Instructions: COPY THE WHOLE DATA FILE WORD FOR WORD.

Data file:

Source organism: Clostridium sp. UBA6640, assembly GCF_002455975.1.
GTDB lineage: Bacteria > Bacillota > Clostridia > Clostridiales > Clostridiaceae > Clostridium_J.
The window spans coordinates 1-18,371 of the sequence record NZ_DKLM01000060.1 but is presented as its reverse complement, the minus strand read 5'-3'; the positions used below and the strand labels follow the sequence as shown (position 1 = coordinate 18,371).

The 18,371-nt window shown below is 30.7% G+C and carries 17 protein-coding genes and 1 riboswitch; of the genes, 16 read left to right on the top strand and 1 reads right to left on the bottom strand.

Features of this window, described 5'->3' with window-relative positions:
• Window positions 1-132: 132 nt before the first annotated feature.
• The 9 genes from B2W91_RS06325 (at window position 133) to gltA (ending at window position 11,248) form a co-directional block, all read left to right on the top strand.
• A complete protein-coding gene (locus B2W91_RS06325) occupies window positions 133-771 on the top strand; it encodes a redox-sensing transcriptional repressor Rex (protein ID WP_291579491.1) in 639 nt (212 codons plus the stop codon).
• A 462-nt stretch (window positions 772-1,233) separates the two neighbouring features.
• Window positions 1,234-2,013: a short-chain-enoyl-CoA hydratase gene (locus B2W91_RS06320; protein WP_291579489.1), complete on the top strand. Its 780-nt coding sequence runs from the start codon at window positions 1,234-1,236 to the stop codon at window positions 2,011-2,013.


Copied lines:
Source organism: Clostridium sp. UBA6640, assembly GCF_002455975.1.
GTDB lineage: Bacteria > Bacillota > Clostridia > Clostridiales > Clostridiaceae > Clostridium_J.
The window spans coordinates 1-18,371 of the sequence record NZ_DKLM01000060.1 but is presented as its reverse complement, the minus strand read 5'-3'; the positions used below and the strand labels follow the sequence as shown (position 1 = coordinate 18,371).

The 18,371-nt window shown below is 30.7% G+C and carries 17 protein-coding genes and 1 riboswitch; of the genes, 16 read left to right on the top strand and 1 reads right to left on the bottom strand.

Features of this window, described 5'->3' with window-relative positions:
• Window positions 1-132: 132 nt before the first annotated feature.
• The 9 genes from B2W91_RS06325 (at window position 133) to gltA (ending at window position 11,248) form a co-directional block, all read left to right on the top strand.
• A complete protein-coding gene (locus B2W91_RS06325) occupies window positions 133-771 on the top strand; it encodes a redox-sensing transcriptional repressor Rex (protein ID WP_291579491.1) in 639 nt (212 codons plus the stop codon).
• A 462-nt stretch (window positions 772-1,233) separates the two neighbouring features.
• Window positions 1,234-2,013: a short-chain-enoyl-CoA hydratase gene (locus B2W91_RS06320; protein WP_291579489.1), complete on the top strand. Its 780-nt coding sequence runs from the start codon at window positions 1,234-1,236 to the stop codon at window positions 2,011-2,013.